(iii) The Shivalik ranges:

(iii) The Shivalik ranges The Shivalik Hills or Range are the southernmost and geologically youngest east-west mountain chain of the Himalayas. The Shivalik form a belt, which runs continuously from Jammu, Kangra valley, Sirmur district to Dehradun and finally ending up in the Bhabbar tracts of Garhwal and Kumaon. The Sivalik extends about 1,689 km from southwest Kashmir through northern India into southern Nepal. The hills consists of 6000 meters of layered rocks The Shivaliks crest at 600 to 1,200 metres and have many sub-ranges. They extend 1,600 km from the Teesta River in Sikkim, westward through Nepal and Uttarkhand, continuing into Kashmir and Northern Pakistan, and are cut through at wide intervals by large rivers flowing south from the Himalayas.

Importance of Shivalik hills :

Importance of Shivalik hills The physical features and the climatic conditions of this region have played an important role in shaping and making it an important part from the rest of the country. The physical features and the climatic conditions of this region have played an important role in shaping and making it an important part from the rest of the country.

Images of Shivalik Ranges:

Images of Shivalik Ranges Shivalik Hills Kedarnath (Shivalik) A view of Shivalik Range

Northern Plains:

Northern Plains

Slide 19:

It has been made by the three major river systems:- The Indus The Ganga The Brahmaputra It plain is formed by alluvial soil. The area covered by this plain is 7 lakh kilometers. The plain is about 2400 km long and 240 to 320 km broad is a densely physiographic division. INTRODUCTION

The northern plains broadly is divided into 3 sections:

The northern plains broadly is divided into 3 sections THE PUNJAB PLAIN THE GANGA PLAIN THE BRAHMAPUTRA PLAIN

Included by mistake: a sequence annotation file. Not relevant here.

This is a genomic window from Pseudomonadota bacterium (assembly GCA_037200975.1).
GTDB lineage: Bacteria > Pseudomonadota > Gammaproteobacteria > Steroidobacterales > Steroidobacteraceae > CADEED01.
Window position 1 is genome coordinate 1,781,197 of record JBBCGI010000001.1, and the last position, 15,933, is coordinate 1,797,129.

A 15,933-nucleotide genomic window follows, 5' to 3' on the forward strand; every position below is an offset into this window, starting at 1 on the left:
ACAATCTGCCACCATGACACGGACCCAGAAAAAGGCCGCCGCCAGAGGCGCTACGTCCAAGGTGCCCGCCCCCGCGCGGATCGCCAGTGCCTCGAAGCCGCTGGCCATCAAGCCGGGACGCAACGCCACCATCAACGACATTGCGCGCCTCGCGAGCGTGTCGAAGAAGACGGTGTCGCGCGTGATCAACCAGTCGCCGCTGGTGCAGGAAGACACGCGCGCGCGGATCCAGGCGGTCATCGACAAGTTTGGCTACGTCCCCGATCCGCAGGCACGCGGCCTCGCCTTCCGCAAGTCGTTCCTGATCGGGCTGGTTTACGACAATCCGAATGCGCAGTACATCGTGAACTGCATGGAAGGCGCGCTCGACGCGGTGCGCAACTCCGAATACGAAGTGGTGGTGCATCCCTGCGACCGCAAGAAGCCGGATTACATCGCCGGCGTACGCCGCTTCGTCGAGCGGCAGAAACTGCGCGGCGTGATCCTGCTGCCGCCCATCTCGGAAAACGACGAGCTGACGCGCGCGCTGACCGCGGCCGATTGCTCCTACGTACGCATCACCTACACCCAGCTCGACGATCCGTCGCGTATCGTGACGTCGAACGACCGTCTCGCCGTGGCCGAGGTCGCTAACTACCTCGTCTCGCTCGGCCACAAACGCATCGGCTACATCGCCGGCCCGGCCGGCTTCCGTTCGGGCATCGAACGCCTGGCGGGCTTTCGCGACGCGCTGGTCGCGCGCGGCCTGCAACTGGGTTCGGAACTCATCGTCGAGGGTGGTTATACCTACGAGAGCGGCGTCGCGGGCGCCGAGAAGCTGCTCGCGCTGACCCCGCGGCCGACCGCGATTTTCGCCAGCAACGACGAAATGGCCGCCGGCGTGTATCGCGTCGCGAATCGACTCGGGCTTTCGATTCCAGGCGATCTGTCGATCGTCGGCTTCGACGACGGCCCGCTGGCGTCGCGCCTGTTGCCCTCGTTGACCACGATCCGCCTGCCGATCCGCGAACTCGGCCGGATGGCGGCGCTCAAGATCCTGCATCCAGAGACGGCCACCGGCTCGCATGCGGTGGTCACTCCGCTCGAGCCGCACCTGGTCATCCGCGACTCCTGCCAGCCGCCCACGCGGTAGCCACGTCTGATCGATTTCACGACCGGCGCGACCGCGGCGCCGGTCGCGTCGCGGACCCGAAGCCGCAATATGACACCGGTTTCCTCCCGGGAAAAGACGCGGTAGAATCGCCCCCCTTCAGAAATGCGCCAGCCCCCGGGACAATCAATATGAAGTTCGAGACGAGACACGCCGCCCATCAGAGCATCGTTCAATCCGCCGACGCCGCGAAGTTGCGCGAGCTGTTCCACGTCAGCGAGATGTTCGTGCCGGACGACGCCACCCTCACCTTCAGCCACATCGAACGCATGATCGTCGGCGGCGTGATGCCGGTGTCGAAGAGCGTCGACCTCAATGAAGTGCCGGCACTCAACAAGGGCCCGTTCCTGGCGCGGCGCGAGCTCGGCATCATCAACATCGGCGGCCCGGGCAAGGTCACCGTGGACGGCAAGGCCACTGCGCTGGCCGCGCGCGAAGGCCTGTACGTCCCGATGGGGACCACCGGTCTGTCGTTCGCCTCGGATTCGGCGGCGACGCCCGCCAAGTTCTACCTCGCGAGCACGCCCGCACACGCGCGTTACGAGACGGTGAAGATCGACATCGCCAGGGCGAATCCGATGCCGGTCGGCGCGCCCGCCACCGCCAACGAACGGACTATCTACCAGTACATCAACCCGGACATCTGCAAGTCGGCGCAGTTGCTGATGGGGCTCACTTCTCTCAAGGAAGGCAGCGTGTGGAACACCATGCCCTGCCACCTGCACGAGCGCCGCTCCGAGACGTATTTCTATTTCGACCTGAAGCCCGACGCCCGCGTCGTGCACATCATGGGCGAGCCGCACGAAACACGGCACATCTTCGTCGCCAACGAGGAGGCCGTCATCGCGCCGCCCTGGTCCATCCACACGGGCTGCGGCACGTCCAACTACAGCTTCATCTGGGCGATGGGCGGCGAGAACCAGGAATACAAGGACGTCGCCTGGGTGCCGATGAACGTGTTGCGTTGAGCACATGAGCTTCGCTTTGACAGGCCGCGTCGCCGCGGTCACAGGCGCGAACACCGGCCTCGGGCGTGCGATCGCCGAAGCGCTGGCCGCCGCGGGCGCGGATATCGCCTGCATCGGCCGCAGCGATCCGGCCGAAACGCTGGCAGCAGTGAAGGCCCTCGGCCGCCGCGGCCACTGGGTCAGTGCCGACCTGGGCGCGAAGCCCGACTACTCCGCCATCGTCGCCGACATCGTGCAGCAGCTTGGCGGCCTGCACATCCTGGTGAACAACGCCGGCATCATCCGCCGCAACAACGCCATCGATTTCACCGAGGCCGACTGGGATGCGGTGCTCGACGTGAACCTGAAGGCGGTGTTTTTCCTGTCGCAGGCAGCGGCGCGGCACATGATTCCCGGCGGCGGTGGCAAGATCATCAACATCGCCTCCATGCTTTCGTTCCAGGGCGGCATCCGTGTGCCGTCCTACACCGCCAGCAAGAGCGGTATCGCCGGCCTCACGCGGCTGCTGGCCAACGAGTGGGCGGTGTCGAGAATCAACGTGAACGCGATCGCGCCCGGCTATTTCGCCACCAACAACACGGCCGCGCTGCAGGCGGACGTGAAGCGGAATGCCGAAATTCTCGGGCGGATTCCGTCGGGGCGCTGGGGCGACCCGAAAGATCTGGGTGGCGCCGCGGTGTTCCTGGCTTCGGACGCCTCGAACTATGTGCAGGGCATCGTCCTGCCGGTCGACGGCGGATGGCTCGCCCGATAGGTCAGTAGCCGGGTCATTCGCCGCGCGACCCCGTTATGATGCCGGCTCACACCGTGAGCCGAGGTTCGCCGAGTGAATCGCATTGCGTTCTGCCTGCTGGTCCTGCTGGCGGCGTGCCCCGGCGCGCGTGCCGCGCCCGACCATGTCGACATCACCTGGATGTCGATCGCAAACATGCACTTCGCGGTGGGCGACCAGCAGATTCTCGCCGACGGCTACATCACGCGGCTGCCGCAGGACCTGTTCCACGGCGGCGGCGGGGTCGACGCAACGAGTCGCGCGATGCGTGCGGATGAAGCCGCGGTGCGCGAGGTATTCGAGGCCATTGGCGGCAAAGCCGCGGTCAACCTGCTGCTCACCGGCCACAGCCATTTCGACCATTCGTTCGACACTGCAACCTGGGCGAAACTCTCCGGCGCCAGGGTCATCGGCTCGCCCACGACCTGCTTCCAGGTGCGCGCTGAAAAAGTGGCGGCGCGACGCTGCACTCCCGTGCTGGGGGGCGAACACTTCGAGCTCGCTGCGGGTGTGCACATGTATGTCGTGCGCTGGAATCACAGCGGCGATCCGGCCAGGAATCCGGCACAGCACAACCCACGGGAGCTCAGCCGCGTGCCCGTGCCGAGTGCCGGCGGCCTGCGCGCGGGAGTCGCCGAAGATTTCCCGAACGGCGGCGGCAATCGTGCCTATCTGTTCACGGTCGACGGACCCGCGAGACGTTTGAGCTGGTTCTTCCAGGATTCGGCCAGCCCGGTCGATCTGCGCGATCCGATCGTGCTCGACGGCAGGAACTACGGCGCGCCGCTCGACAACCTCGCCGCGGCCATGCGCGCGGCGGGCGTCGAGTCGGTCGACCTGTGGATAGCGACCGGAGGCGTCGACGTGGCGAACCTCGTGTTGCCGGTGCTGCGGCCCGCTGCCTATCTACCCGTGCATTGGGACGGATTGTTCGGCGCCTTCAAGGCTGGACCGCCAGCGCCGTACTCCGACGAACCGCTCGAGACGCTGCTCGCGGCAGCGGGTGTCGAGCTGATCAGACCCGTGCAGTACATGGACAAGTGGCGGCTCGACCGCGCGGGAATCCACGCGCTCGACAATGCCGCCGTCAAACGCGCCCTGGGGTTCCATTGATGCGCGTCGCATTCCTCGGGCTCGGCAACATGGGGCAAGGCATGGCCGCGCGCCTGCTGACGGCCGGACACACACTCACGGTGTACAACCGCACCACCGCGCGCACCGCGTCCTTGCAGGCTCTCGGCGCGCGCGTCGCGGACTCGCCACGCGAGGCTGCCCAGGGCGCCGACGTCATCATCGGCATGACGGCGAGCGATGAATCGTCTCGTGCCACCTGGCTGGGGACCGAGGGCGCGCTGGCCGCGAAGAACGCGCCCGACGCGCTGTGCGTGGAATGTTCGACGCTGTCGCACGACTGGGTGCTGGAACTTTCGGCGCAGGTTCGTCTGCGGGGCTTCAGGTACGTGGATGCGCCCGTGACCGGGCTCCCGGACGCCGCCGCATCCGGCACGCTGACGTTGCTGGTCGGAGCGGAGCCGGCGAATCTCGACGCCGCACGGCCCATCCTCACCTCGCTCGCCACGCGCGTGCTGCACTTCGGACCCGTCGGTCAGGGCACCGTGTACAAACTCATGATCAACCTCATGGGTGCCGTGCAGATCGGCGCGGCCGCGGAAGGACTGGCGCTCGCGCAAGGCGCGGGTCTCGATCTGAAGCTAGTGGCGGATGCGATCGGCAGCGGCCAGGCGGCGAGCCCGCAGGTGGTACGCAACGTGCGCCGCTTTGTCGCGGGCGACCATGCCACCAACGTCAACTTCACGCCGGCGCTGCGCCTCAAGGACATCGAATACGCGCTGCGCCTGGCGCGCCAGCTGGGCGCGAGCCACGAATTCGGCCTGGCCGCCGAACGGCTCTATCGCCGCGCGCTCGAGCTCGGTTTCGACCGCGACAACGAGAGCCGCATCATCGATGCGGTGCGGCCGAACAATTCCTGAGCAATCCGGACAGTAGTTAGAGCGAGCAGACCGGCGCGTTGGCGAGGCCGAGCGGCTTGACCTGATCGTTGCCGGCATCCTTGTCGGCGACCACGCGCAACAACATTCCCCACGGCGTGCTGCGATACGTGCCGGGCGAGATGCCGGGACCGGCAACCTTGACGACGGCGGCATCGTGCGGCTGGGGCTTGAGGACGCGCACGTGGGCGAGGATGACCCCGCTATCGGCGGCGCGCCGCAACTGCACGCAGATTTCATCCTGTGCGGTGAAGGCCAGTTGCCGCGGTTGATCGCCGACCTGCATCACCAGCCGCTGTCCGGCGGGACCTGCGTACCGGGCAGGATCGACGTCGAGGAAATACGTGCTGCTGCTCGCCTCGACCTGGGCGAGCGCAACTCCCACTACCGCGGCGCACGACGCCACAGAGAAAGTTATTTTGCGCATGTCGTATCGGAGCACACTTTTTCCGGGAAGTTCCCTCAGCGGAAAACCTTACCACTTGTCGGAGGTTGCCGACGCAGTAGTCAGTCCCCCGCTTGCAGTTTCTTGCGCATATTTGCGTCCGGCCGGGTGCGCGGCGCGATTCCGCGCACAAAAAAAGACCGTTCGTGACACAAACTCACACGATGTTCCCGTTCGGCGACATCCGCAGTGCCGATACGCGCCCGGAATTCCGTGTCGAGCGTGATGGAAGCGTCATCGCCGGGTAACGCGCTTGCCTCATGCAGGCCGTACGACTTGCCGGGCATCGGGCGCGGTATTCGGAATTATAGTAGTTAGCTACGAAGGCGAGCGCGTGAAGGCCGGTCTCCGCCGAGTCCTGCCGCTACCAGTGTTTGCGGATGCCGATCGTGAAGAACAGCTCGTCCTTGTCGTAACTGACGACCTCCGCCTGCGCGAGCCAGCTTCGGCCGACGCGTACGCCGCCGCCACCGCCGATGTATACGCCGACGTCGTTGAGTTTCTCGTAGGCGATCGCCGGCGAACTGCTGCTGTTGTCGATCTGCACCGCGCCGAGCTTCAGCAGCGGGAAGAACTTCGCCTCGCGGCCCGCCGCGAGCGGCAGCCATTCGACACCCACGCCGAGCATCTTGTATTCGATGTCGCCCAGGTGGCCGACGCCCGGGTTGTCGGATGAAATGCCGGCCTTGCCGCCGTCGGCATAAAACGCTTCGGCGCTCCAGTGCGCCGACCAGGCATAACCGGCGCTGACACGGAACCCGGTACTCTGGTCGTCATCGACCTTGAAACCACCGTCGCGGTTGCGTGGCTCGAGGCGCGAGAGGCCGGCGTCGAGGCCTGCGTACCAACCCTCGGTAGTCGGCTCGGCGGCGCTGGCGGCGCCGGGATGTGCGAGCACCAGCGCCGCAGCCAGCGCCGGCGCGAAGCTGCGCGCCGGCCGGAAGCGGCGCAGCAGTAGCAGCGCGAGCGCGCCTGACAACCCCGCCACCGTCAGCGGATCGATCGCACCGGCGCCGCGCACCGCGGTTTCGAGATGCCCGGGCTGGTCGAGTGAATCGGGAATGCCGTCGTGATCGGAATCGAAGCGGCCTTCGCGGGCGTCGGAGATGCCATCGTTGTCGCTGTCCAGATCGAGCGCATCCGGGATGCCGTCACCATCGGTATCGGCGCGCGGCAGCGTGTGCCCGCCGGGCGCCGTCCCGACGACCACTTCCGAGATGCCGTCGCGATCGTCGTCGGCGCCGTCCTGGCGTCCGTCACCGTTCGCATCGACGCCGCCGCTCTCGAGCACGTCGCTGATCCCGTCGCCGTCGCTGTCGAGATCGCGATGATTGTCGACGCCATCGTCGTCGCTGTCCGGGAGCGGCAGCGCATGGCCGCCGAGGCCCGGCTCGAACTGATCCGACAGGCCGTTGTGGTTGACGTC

Slide 21:

The Western Part of the northern plain is called the Punjab Plain. It is formed by Indus and its tributaries. The large part of this plain lies in Pakistan. The Indus and its tributaries :-the Ravi, the Chenab ,etc. The section of the plain is dominated by Doabs. THE PUNJAB PLAIN

Slide 22:

It extends between Ghaggar and testa river. THE GANGA PLAIN

Slide 23:

It spreads over the states of North India , Haryana, Delhi , Bihar, U.P. , Jharkhand ,and West Bengal, particularly in Assam lies the Brahmaputra THE BRAHMAPUTRA PLAIN

The Northern Plains can be divided into 4 regions:

The Northern Plains can be divided into 4 regions The narrow belt of about 8 to 16 km in width lying parallel to the slopes of shiwalik are called bhabar. The streams and rivers re-emerge and create a wet ,swampy and marshy region known as terai. The flood plains of the rivers and present a terrace like feature is known as bhangar. The soil in this region contains calcareous deposits known as kankar.

The Peninsular Plateau:

The Peninsular Plateau

Physical Features of India:

Physical Features of India The H imalayan M ountains The N orthern Plains The Peninsular P lateau The I ndian Desert The Coastal P lains The Islands

The Peninsular Plateau :

The Peninsular Plateau The peninsular plateau is a tableland composed of the old crystalline, igneous and metamorphic rocks. It is formed due to the breaking and drifting of the gondwana land. It has a broad and shallow valleys and rounded hills

This plateau consists of two broad divisions are: :

This plateau consists of two broad divisions are: Central highlands Deccan plateau

Central Highlands :

Central Highlands The part of peninsular plateau lying to the north of the narmada river covering a major area of the malwa plateau is known as the central highlands. The extend of central highlands is from vindhya to aravalli hills. The slope of central highlands is from south-west to north-east

Slide 30:

The rivers chambal,sind,betwa and ken flow are according to the slope of the plateau. The central highlands are wider in the west and are narrower in the east. The chotanagpur plateau is the eastward extension of central highlands. The chotanagpur plateau is drained from damodar river.

Deccan Plateau :

Deccan Plateau The deccan plateau is a triangular landmass that lies to the south of the river narmada. The deccan plateau is higher in the west and slopes gently eastwards. It is separated by fault from the chotanagpur plateau.

Three prominent hills ranges from the west to east are::

Three prominent hills ranges from the west to east are: Garo hills Khasi hills Jaintia hills

Western Ghats and Eastern Ghats :

Western Ghats and Eastern Ghats The western ghats and the eastern ghats mark the western and the eastern edges of the deccan plateau respectively. Three passes from western ghats are: Thal ghats B hor ghats Pal ghats

Slide 38: